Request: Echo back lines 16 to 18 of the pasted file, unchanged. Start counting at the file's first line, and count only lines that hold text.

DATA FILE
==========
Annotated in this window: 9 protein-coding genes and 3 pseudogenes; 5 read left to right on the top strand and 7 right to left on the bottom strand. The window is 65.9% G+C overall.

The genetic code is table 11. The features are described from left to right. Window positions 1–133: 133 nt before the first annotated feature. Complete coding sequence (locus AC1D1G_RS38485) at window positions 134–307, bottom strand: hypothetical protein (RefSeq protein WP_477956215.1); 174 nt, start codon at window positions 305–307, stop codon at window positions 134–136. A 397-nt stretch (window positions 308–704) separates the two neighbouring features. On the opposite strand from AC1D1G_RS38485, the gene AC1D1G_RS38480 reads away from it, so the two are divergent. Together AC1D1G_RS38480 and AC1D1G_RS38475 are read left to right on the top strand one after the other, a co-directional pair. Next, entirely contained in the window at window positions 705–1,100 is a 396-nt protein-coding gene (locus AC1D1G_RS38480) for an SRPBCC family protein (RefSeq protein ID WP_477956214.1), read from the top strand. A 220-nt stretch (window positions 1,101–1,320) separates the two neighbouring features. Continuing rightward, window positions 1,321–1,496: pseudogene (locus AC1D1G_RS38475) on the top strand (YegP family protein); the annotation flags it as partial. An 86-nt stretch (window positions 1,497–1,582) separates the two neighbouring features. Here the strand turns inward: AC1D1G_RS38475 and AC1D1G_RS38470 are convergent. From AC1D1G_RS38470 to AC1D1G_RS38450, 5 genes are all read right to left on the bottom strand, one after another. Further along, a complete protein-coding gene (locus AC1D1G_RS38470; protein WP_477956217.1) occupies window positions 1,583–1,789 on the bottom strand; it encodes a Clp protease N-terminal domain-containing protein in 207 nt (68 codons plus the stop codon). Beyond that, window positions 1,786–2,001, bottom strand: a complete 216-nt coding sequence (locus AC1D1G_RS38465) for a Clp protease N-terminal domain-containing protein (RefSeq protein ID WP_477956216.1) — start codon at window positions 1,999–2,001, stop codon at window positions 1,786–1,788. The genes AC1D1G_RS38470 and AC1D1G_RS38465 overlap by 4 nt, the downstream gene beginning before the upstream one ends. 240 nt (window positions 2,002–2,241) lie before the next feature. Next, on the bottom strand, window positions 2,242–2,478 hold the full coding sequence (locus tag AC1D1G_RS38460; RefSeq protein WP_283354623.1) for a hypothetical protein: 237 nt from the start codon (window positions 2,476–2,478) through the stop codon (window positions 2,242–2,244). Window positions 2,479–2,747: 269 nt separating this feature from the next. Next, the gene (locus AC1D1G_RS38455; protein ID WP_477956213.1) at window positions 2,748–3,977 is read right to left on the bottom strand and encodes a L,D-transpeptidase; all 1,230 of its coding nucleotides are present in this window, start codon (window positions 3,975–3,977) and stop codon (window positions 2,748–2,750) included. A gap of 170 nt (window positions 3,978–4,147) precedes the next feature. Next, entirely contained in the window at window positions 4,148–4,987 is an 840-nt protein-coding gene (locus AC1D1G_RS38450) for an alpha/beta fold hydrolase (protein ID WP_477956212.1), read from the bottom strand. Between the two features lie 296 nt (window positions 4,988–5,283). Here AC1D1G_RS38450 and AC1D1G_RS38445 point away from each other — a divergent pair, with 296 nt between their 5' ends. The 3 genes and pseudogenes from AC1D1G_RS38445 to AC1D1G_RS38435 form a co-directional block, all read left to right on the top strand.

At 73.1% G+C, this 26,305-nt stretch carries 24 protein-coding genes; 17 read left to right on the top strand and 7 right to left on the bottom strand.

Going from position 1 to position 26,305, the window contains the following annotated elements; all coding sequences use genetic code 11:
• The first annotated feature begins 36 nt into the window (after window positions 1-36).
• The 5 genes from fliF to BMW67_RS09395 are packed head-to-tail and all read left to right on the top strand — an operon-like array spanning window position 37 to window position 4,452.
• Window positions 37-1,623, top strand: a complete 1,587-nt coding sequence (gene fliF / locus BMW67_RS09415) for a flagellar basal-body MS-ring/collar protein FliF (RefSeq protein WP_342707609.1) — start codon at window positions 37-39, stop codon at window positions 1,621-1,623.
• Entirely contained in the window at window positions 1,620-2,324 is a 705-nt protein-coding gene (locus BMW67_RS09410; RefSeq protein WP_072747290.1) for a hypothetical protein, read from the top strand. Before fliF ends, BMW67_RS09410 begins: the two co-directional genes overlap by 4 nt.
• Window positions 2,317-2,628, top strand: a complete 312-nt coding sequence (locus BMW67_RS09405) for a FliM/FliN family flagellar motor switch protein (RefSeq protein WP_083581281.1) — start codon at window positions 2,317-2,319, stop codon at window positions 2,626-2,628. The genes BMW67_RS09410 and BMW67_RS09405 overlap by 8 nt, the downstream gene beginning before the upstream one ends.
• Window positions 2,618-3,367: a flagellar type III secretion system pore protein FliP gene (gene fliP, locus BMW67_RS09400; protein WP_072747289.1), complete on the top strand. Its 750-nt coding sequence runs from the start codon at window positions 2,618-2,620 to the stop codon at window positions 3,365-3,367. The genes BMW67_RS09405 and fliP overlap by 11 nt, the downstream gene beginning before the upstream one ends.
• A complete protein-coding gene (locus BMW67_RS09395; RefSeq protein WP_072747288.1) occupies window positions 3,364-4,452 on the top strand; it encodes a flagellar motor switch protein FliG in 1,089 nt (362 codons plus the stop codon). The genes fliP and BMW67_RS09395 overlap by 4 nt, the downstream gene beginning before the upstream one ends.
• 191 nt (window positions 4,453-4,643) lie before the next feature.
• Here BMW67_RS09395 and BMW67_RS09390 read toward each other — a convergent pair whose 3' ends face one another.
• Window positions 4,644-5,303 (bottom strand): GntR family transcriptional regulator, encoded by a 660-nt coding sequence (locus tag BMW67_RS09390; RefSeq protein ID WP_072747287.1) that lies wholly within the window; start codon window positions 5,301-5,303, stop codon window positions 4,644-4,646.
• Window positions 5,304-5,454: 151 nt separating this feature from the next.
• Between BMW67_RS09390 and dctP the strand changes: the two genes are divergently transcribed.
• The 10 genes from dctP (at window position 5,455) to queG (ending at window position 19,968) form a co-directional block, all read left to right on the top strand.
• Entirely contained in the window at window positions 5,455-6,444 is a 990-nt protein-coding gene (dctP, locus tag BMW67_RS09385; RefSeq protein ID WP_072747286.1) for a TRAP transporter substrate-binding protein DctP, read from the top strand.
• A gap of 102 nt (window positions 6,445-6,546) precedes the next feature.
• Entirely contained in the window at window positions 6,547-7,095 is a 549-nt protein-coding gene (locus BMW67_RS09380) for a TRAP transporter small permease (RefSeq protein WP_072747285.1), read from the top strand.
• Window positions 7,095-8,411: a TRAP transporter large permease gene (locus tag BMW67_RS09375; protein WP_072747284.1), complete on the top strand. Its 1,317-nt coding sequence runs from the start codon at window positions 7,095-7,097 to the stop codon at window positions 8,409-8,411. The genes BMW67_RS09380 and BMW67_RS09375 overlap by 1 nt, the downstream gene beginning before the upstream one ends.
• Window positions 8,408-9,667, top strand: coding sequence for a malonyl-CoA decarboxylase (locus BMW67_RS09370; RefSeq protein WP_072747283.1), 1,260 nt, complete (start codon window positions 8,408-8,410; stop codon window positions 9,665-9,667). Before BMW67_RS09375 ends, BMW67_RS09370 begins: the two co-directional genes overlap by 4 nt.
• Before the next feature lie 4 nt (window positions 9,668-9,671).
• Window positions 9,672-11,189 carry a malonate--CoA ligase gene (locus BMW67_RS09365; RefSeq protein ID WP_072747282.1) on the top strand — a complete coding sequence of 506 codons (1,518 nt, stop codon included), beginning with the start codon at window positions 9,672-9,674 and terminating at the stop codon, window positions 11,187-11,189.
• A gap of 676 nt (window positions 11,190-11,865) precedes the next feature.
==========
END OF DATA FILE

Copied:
• Between BMW67_RS09390 and dctP the strand changes: the two genes are divergently transcribed.
• The 10 genes from dctP (at window position 5,455) to queG (ending at window position 19,968) form a co-directional block, all read left to right on the top strand.
• Entirely contained in the window at window positions 5,455-6,444 is a 990-nt protein-coding gene (dctP, locus tag BMW67_RS09385; RefSeq protein ID WP_072747286.1) for a TRAP transporter substrate-binding protein DctP, read from the top strand.